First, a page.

The corner myopic and shortsighted? Rite Aid’s mobile payment policy calls it home. Your pharmacy is always open? Not, dear iPhone owner, if that pharmacy is CVS. Why can’t iPhone 6 and iPhone 6 Plus owners use Apple Pay at CVS or Rite Aid? It’s all about a little thing called power.
“Clearly Rite Aid and CVS are making a business decision over a customer satisfaction decision,” Patrick Moorhead, president, Moor Insights & Strategy told the New York Times.
What’s that Rite Air, CVS — you don’t still get it? Maybe the credit card company guy, the one who’s been to the future, can make it clear.
MasterCard chief of emerging payments officer, Ed McLaughlin on Apple Pay:
— Apple Pay is the most convenient, most secure, and what’s best for consumers. That’s what will win out in the end.
— Rite Aid and CVS have been accepting contactless payments for quite a long time. We look forward to them turning the functionality back on in their stores.
— We think consumers should have the ability to pay any way they want.
Still don’t get it, CVS and Rite Aid? When the credit card company calls you out for being jerks, you should probably sit up and listen.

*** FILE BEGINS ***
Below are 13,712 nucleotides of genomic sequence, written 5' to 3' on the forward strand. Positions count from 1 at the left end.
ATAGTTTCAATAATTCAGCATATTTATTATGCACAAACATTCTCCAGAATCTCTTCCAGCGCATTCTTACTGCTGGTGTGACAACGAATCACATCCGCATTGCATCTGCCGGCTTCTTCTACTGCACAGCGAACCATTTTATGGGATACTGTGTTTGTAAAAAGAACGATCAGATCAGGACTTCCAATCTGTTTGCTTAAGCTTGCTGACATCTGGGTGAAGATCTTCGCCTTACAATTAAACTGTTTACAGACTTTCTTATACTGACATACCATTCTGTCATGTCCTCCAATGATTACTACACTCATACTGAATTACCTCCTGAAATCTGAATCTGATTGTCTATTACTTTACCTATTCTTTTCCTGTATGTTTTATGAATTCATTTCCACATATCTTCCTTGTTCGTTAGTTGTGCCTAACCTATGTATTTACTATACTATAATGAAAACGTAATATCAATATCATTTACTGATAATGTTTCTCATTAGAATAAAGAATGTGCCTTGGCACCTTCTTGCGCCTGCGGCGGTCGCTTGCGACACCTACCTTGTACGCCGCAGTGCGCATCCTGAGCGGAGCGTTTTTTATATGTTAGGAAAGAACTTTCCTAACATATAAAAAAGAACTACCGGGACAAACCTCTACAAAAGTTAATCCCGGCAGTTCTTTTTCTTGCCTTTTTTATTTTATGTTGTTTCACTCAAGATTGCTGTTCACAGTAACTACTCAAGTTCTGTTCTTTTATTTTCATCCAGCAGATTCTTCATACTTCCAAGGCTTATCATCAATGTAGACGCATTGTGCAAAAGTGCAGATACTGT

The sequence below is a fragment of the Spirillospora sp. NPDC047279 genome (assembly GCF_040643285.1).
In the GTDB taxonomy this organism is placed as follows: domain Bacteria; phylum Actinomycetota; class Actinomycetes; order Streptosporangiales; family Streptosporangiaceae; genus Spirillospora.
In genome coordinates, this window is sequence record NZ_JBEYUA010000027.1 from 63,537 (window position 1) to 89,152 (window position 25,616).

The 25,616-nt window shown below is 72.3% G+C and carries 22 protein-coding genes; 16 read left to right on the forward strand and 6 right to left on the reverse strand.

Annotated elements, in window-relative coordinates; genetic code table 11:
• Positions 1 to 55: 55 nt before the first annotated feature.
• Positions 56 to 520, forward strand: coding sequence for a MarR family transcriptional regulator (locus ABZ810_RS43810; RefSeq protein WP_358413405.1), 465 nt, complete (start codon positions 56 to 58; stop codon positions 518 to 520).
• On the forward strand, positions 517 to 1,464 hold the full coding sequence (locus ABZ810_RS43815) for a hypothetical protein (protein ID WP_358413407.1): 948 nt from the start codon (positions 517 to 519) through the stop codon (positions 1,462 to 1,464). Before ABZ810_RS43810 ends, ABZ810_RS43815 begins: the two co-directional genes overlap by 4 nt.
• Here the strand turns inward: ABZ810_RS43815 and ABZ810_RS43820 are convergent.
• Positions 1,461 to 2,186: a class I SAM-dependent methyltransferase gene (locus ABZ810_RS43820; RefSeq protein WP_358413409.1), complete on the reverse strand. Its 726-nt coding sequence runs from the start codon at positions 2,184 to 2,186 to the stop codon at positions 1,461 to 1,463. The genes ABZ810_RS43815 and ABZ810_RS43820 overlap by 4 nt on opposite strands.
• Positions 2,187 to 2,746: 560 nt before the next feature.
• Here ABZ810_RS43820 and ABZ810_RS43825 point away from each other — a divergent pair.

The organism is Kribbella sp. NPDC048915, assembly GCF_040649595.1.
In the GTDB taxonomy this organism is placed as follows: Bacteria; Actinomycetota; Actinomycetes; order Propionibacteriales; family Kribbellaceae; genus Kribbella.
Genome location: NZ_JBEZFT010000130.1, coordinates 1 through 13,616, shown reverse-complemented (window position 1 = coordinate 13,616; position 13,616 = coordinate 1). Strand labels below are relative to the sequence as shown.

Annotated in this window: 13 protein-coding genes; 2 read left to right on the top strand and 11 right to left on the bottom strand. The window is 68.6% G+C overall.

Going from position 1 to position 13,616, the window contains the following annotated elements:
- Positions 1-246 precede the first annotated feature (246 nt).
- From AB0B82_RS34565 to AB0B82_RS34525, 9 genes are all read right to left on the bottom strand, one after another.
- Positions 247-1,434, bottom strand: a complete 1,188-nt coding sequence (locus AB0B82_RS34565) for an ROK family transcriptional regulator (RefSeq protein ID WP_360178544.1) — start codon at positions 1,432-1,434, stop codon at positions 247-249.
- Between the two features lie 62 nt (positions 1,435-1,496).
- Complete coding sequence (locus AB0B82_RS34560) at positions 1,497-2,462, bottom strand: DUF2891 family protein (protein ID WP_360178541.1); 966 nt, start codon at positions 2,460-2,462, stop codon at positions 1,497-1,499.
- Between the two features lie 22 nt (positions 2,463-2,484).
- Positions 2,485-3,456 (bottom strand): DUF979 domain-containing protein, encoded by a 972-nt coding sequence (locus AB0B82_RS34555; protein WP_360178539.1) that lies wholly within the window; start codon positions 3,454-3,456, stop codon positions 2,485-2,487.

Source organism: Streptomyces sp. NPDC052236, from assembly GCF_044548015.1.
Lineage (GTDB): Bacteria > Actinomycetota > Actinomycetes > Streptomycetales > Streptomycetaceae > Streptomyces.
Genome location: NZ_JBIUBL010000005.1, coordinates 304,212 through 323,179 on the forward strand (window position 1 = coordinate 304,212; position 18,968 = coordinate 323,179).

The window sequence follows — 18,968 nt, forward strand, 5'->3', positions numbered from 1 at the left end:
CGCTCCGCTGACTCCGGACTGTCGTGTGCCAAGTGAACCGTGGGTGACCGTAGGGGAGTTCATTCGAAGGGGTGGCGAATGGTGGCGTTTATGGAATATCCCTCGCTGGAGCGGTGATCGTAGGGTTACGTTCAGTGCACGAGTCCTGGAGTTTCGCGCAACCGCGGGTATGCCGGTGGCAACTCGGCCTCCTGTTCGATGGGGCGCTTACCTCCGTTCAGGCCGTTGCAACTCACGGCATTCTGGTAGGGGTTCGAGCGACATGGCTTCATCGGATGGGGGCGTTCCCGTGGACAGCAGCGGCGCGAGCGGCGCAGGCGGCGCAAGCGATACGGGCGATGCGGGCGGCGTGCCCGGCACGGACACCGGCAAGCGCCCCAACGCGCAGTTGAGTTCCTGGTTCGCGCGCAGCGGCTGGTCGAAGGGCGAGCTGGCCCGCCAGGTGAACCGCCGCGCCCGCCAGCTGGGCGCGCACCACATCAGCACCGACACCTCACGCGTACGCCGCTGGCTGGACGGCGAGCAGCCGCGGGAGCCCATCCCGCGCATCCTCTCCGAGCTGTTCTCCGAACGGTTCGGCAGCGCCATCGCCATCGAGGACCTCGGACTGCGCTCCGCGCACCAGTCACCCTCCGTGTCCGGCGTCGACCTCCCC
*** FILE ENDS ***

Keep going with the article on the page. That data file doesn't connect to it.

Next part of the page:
Apple Pay vs CurrentC
The bottom line is that CVS, Rite Aid, Walmart and other retailers are working to launch their own mobile payment solution CurrentC, and they see Apple Pay as a competitor. While no one’s seen CurrentC yet, it is perhaps obvious that CVS, Rite Aid and Walmart view Apple Pay as the superior payment system.
“Apple actually has a really good shot at being successful here because they’ve solved a lot of fundamental issues that others haven’t in the past,” said Moorhead. “In particular, the user experience issue. It’s simple, easy and secure to use.”
The drug store that loves iPhone owners? Walgreens, which welcomes Apple Pay.
Should CVS and Rite Aid, as MasterCard’s Ed McLaughlin suggests, put customers first and turn Apple Pay back on? Or, is shutting out the competition the right business decision?
Inquiring minds want to know?
Source: New York Times